By Guest Writer
When I teach the kids in our church’s children’s ministry how Israel, again and again, fell into idolatry, there’s a phrase I use. I’ll say, “They worshiped pretend gods instead of the one, true God.” That’s one way to describe it, but there’s more to idolatry than putting statuettes of false deities on your mantle and burning incense to them. In 2 Kings chapter 17, we find a chilling description of what idolatry is and how it exposes us.
First, idolatry involves forgetting what God has done for us (vv. 7–8). God brought the people of Israel out of the land of Egypt from under the power of Pharaoh, king of Egypt (v.7), but they abandoned Him. They turned away from their Savior and put their trust in worldly customs and practices rather than in God. When we abandon biblical wisdom to follow what seems right by worldly standards, we do the same.
Second, idolatry involves closing our ears to God’s warnings (vv. 9–14). The people of Israel weren’t ignorant about what they were doing. God had clearly commanded them: “You must not do this” (v.12). He’d even sent prophets to warn them: “Turn from your evil ways and keep my commands” (v.13). But they failed to listen to His loving warnings. Any time we close our ears to godly counsel, we do the same.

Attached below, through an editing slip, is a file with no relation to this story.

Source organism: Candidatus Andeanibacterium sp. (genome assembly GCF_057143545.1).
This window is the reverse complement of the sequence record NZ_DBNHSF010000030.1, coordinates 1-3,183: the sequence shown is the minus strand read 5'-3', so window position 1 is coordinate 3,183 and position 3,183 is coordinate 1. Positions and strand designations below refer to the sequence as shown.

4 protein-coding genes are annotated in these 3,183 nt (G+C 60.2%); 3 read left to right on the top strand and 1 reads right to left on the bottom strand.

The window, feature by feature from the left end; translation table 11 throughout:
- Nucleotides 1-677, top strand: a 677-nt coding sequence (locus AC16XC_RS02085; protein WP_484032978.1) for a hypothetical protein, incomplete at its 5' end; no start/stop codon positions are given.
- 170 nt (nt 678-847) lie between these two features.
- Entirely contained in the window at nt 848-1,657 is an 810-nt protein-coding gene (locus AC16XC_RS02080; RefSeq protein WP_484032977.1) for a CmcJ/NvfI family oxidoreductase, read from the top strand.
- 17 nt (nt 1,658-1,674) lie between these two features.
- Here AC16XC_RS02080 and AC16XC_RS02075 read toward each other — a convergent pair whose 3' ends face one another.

Third, idolatry reveals the fullness of our corruption (vv. 14–17). Israel goes from bad to worse. In the end, they sacrificed their own children in the fires of their sin. Our idolatry ultimately exposes the wickedness and brokenness of our sinful hearts. In Moby Dick, Herman Melville tells us about an idol worshiper named Queequeg who spends a day in fasting and bowing before a little idol named Yojo. Melville describes the protagonist, Ishmael, and how he restrained himself from correcting the pagan sailor. At one point Ishmael says to himself, “Heaven have mercy on us all… for we are all somehow dreadfully cracked about the head, and sadly need mending.”
In the end, Israel fell, and their idolatry was met with righteous judgment (vv. 18–23). God’s anger could no longer be held back from Israel, and He removed them from His presence by sending Assyria to take them into exile.
We’re so much like the nation of Israel. Like sheep, we easily go astray (Isaiah 53:6). Praise be to God that the downward spiral of idolatry can be broken. If we acknowledge the depth of our sin, we can return to the Shepherd and overseer of our souls. We can turn from idols and serve the Living God, because “he himself bore our sins in his body on the tree; so that, having died to sins, we might live for righteousness. By his wounds [we] have been healed” (1 Peter 2:24).
Written by Jared Kennedy